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Discussion Starter · #1 · (Edited)
*sigh* OK, I've been a member here for three years, and you guys know I'm a pretty regular contributor. Thanks to the many selfless people on this forum, I have fixed many a little problem with my Suburban and Tahoe and made it a better, stronger, more reliable vehicle as a result. Frankly, without this forum, I would probably have sold the thing by now. So.. thank you!

All right, so what's the title mean? Well, over the past month, I've been running into a number of irritating little problems on the Tahoe, all manifesting themselves as intermittent, with the occasional DTC thrown in. The list:
  • DTC 44 and 45 - the EGR error codes. Sometimes the codes would be thrown and the truck would lose the wastegate solenoid function, resulting in no boost and lots of black smoke, no power. Very scary on the freeway.
  • DTC 29 - The "glow plug" fault - this was also intermittent, and would cause the glow plugs to not function. The truck would start, but would not glow the plugs.
  • WIF light - Yes, sometimes the "Water In Fuel" light would flicker on, usually under heavy acceleration. There were times when the EGR codes would come on at the same time.
I admit it - I took the codes at face value, and ended up replacing the EGR solenoids (both of them), the vacuum harness, the glow plug relay, and was looking at the ignition switch as well. I also drained the fuel filter and checked for water (didn't find any).

As you guys probably know, I have been trying to diagnose the DTC 29 problem, when JFaire (good old Jim) sent me some links to previous threads on problems with WIF lights, glow plug problems, etc. There was enough similarities in the symptoms that I read the entirety of the threads and checked the solution. Awww, my grounds CAN'T be bad... I've checked them all visually, said I.

Well, WRONG. I decided to pull all the grounds apart and clean, tighten, and repair anything I found. Well well well...
  • Battery Ground to Engine..Driver's side... Looks good. Take it apart, looks good. Polish it up anyway and tighten.
  • Battery Ground to Engine - Passenger side.. same deal.
  • Multiple point-grounds at rear of passenger side.. Looks OK, take it apart... a bit of corrosion, but nothing too serious.
  • Engine Ground to Frame, Body Ground to Frame... Looks OK...start taking it apart... OK, NOT OK.
Here's what I think happened. When the body was lifted 3", the lift installer did NOT change the length of the grounding straps. Over time, the grounding strap from body to frame was stretched until it was hanging on by... nothing. In fact, you couldn't really visually see any problem. When I took it apart, however, it was clear that one of the straps, although appearing to be fine, was in fact disconnected, and was waving in the breeze. When the Tahoe was stopped, it looked fine, and made temporaty contact. I think that when I hit a bump, or when I was on the freeway, the strap would swing away when a gust of wind would hit it, or when I hit a good bump. I think that this has been causing a number of problems.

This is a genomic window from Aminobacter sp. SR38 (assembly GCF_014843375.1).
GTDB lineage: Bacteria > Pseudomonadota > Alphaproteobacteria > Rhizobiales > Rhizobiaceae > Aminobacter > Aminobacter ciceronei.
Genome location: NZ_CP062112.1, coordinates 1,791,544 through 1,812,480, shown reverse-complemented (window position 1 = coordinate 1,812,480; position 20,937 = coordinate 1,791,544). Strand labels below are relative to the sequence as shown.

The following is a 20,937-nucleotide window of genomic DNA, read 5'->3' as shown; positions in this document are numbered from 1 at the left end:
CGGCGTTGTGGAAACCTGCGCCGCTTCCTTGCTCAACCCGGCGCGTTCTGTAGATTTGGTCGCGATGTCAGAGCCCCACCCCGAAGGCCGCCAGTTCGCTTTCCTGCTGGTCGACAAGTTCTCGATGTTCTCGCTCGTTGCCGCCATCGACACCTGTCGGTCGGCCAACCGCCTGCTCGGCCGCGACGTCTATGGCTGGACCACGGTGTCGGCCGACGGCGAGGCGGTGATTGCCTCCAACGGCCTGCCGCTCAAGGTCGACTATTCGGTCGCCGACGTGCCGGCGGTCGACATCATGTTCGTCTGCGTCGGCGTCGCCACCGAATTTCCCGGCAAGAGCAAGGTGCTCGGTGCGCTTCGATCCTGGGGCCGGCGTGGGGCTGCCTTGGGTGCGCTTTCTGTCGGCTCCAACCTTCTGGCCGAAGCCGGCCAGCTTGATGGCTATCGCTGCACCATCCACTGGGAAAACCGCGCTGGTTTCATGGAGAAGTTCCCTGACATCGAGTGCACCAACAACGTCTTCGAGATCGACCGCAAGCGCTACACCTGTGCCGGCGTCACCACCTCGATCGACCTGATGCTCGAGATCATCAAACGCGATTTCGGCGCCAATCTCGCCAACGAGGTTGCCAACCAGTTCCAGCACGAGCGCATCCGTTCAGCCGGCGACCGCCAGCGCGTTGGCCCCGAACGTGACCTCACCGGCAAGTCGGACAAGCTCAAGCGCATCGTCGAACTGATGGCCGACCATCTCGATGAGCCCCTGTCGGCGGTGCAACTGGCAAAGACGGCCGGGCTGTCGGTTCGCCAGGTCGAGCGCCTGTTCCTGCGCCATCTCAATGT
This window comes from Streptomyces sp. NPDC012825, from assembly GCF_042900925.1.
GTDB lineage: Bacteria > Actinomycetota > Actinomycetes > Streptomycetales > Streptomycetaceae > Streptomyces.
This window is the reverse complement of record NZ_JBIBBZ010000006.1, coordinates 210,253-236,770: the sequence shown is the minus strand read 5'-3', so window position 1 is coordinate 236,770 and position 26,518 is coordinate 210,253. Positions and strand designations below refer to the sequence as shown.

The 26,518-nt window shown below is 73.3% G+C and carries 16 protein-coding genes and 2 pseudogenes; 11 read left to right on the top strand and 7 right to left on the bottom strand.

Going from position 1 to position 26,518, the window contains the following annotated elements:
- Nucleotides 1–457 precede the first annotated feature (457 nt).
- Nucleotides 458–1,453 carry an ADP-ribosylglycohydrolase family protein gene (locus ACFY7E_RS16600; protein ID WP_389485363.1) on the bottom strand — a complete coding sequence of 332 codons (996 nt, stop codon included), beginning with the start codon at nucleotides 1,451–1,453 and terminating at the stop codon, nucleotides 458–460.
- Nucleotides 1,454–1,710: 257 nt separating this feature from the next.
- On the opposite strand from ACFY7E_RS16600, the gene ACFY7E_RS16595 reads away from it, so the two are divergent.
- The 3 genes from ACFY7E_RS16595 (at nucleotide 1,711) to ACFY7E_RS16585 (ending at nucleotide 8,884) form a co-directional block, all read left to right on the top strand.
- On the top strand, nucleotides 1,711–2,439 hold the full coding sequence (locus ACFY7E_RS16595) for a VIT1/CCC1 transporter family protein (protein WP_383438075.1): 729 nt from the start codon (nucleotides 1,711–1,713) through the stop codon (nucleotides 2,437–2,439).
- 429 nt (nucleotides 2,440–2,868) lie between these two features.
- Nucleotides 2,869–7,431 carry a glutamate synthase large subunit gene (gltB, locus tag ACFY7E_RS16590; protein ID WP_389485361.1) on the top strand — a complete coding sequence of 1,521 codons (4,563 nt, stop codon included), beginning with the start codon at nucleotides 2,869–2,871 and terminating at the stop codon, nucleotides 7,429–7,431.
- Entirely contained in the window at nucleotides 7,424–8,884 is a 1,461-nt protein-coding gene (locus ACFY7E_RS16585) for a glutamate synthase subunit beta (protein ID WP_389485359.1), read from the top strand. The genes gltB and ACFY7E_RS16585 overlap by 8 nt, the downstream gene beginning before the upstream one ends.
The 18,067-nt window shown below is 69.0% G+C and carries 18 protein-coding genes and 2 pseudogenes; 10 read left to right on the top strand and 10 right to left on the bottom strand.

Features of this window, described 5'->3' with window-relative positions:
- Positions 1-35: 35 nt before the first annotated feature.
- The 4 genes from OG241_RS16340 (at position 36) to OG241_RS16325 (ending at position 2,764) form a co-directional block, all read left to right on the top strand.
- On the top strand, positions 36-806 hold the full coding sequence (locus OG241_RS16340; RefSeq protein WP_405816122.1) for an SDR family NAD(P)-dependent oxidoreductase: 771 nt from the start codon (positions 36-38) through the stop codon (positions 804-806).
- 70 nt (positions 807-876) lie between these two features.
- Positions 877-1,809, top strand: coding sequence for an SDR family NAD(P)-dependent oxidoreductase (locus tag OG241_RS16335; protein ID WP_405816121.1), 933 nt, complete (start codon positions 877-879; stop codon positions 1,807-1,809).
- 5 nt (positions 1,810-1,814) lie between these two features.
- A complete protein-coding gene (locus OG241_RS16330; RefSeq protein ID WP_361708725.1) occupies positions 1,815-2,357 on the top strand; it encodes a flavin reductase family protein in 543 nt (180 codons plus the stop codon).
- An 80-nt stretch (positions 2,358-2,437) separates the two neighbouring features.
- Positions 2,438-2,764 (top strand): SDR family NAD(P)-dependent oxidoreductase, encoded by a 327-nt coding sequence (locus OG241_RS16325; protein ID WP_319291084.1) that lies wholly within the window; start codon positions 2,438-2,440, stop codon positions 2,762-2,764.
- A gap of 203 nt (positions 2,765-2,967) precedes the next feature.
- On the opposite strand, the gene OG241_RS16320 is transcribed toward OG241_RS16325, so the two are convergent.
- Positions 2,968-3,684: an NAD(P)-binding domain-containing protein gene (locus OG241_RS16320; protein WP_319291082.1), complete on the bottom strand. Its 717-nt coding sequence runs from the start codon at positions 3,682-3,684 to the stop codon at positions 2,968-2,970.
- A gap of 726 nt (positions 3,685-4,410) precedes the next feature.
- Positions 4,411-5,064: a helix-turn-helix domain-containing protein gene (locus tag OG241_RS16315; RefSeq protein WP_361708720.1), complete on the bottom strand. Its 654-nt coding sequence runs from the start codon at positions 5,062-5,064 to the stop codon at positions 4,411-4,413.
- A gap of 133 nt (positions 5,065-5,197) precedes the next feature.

Anyway, I went to the stereo and the auto store, and bought 4 ga wire, and then to NAPA for copper heavy duty end links. (see photos). After spending around an hour or so fabricating new cables and polishing the living daylights out of everything... everything works. Glows glow, truck starts, no problems.

GMCTD, Jfaire, Kevin... you were all correct, and I am humbled and repent in dust and ashes.

The following photos show the finished, cleaned and polished and/or repaired connections. As I mentioned, they all looked normal before the repairs.

Photo 1: here's the multi-point engine ground that also has the engine to frame ground strap. I thought the braided copper strap was completely wimpy, and built up a 4 ga cable with copper ends. I also took steel washers and did a connector 'sandwich'. Also note the lock washer.


Here's the ground connection from the driver's battery to the engine. Looks fine. Took it apart.. Still looks fine. Polished and tightened anyway.


Here's how my frame ground looks after new cabling and cleaning.


Here's what those copper heavy-duty end links look like. I like 'em. I used a heavy-duty crimper and squeezed the ever-living daylights out of them. They are on there very tightly and securely with good electrical connection.


Frankly, I think that replacement of grounds (on a new acquisition) and cleaning of grounds should probably be done on a yearly basis. I'm going to do it.

Thank you so much,

Rob :)
 

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Although I haven't done it yet and old timer told me after cleaning any grounds or battery connection to put some terminal grease on them (liberally) and it will help from corrosion.
 

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